Why We Do What We Do
We are raising the first generation of children in the history of our species expected to have a shorter lifespan than their parents, and at Tucson Village Farm, we believe that redefining our relationship to healthy eating is the golden arrow that will shift this current trend towards a healthier trajectory. Our dependence on processed foods, our inability to trace our food past aisle 6 of our big box grocery store, and a sedentary lifestyle have all contributed to the undisputed fact that our society as a whole is unhealthy, and our children are paying the price. We have forgotten how to grow, prepare, and appreciate real food. As individuals, we need to relearn these ancestral skills; as educators, we have a responsibility to teach them and at Tucson Village Farm we believe that this re-education begins with the children.
Each year, over 15,000 kids come to the farm and our educators deliver over 60,000 hours of direct, hands-on farm to table education. Our programming model is based on a pay-it-forward one; when kids come to the farm we tell them, “Today you are going to eat something that another student planted for you four months ago and you are going to plant something that another child will eat four months from now.” To the surprise of many parents, much of the produce we grow is eagerly consumed by the youth that come to the farm. We see time and again that when kids come to the farm and have a hand in planting, cultivating and harvesting vegetables, they eat them. Not only do we know firsthand that this is working but we also have the research to back it up.
After conducting an in-depth evaluation of our field-trip based program, University of Arizona researchers reported that after attending a two-hour education program at Tucson Village Farm, students showed a 110% increase in fruit and vegetable consumption. Their willingness to try new fruits and vegetables also increased after they visited the farm.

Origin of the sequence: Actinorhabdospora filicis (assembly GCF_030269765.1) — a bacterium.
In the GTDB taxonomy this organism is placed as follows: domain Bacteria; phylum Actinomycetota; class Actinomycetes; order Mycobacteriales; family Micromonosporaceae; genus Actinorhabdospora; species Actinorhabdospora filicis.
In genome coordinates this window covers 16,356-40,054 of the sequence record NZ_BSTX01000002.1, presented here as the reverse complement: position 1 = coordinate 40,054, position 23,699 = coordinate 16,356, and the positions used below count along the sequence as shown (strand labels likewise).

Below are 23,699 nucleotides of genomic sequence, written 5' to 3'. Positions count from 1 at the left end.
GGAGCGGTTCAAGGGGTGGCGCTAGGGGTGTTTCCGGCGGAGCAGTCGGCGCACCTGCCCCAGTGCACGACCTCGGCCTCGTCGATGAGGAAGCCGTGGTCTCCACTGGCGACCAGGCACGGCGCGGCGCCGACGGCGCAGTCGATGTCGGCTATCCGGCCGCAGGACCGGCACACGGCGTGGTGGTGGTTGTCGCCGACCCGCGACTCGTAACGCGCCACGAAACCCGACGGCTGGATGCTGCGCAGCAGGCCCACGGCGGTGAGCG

According to The Center for Disease Control and Prevention, only 2% of youth in the U.S. consume the recommended daily allowance of vegetables each day. The city of Tucson reportedly has 38 “food deserts”, or large geographical areas whose residents do not have access to fresh food. With the absence of full grocery stores and fresh food, food choices are limited, with the bulk of meals originating from convenience stores and fast-food chains. A recent study published in “The Journal of the American Medical Association” found that in the United States, one out of every two deaths from heart disease, stroke, and type 2 diabetes is linked to a poor diet. Low-income and food-insecure families are at significantly higher risk of developing diet-related diseases, and with the 2012 U.S. Census Bureau designation of Tucson as the 6th poorest city in the U.S., the need for healthy living education and access to fresh food in this community is critical. In Arizona, one in three youth are either overweight or obese, and one in three Arizona residents born after 2000 will suffer from type 2 diabetes. Although type 2 diabetes and obesity are alarmingly common, research is showing that most diet-related diseases are preventable-and reversible-through healthy diet and lifestyle. And that’s where we come in.